# Confusion about $x$ & $y$ components of Coulombic Force?

I am new to this website and have a question about components of Coulomb's force. I know that we can find the $$x$$-component and $$y$$-component of a coulombic force by taking $$|\mathbf{F}|\cos(\theta)$$ and $$|\mathbf{F}|\sin(\theta)$$ respectively, where $$|\mathbf{F}|$$ is the magnitude of the total force.

My question is this: If the equation for finding the coulombic force magnitude is $$F=\frac{kq_1q_2}{r^2}$$ why is it that $$x$$-component of the Coulombic force cannot be calculated with just $$F_x=\frac{kq_1q_2}{r_x^2}\ ?$$ and similarly, the $$y$$-component with $$F_y=\frac{kq_1q_2}{r_y^2}\ ?$$

I tried it myself for a made-up scenario where I have an alpha particle ($$q_1=2$$) $$1$$ meter away from a gold nucleus ($$q_2=79$$) with an angle of $$\frac{\pi}{4}$$... the $$F_x$$ I find using the above (wrong) method of $$F_x=\frac{kq_1q_2}{r_x^2}$$ comes out to $$2.84084\cdot 10^{12}$$, whereas if I do it correctly using $$|\mathbf{F}|\cos(\frac{\pi}{4})$$, I get $$F_x=1.004\cdot 10^{12}$$.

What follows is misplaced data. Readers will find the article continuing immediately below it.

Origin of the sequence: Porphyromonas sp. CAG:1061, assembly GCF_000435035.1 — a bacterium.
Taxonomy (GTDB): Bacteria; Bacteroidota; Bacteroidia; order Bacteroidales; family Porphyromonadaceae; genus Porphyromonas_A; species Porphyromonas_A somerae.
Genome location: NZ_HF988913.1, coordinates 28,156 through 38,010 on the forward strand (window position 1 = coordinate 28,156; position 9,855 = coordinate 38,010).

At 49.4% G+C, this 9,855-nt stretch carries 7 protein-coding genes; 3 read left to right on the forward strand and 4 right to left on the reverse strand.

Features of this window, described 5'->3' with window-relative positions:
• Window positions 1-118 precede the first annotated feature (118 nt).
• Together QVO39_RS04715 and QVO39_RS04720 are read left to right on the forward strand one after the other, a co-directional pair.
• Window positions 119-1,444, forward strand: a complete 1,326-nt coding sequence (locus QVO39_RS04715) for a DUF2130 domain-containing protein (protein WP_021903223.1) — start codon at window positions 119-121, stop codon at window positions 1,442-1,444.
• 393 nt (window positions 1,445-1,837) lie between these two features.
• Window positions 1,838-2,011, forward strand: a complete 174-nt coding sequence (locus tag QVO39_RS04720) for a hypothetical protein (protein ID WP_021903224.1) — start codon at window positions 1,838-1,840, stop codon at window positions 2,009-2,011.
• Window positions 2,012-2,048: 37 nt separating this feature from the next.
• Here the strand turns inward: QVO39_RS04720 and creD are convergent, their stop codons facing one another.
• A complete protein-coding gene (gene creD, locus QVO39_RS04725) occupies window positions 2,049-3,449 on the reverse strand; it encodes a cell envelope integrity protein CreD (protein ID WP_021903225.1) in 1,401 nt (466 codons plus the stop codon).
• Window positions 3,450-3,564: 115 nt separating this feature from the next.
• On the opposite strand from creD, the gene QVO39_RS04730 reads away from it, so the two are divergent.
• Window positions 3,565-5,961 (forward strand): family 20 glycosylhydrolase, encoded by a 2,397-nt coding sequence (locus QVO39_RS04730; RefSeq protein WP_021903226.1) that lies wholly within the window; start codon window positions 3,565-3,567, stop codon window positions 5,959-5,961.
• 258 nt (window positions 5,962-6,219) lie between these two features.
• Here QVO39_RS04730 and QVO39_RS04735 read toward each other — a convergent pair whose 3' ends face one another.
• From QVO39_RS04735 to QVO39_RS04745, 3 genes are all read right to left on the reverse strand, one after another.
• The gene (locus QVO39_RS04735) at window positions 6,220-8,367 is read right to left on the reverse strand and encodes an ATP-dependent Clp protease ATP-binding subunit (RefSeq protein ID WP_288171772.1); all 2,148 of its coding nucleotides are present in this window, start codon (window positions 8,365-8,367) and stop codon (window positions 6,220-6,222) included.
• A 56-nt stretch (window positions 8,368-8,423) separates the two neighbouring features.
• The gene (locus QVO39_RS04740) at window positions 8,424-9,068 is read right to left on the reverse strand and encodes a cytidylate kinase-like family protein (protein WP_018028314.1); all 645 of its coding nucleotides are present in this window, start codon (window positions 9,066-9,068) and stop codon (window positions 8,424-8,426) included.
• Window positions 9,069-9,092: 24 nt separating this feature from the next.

The reason I am confused by this is because the fact that we cannot use the wrong method seems to suggest that the force felt in the $$x$$-direction is somehow influenced by the distance the particle is away from the nucleus in the $$y$$-direction, and that seems really odd to me. How can this be?

please be nice; I am new to physics and would really like to understand.

• I could swear that someone has asked this exact question before, but I can't find it now. It might have been deleted. Mar 9 at 21:06
• If you did it the way you propose, then the force between two charges sitting on the $x$-axis would have an infinite $y$-component, since they would have $r_y = 0$. Does that seem plausible? Mar 9 at 21:12

An inverse-square force such as the Coulomb force can be expressed vectorially as $$\mathbf{F}(x,y,z)=\frac{\gamma}{r^2}\hat{\mathbf{r}}$$where $$\gamma$$ is some constant, $$r$$ the radial distance from the origin, and $$\hat{\mathbf{r}}$$ the unit vector pointing from the origin to the point at which we're evaluating this force. Since $$|\hat{\mathbf{r}}|=1$$ by definition, we have $$|\mathbf{F}| = \frac{\gamma}{r^2}$$ as you're aware. To decompose $$\mathbf{F}$$ in cartesian coordinates, we use $$\hat{\mathbf{r}} = \frac{\mathbf{r}}{|\mathbf{r}|}$$ and so $$\hat{\mathbf{r}} = \frac{1}{\sqrt{x^2+y^2+z^2}}\begin{bmatrix}x\\y\\z\end{bmatrix}$$ Using this the components of $$\mathbf{F}$$ come out to be $$F_x=\frac{\gamma ~x}{(x^2+y^2+z^2)^{3/2}}$$ $$F_y=\frac{\gamma ~y}{(x^2+y^2+z^2)^{3/2}}$$ $$F_z=\frac{\gamma ~z}{(x^2+y^2+z^2)^{3/2}}$$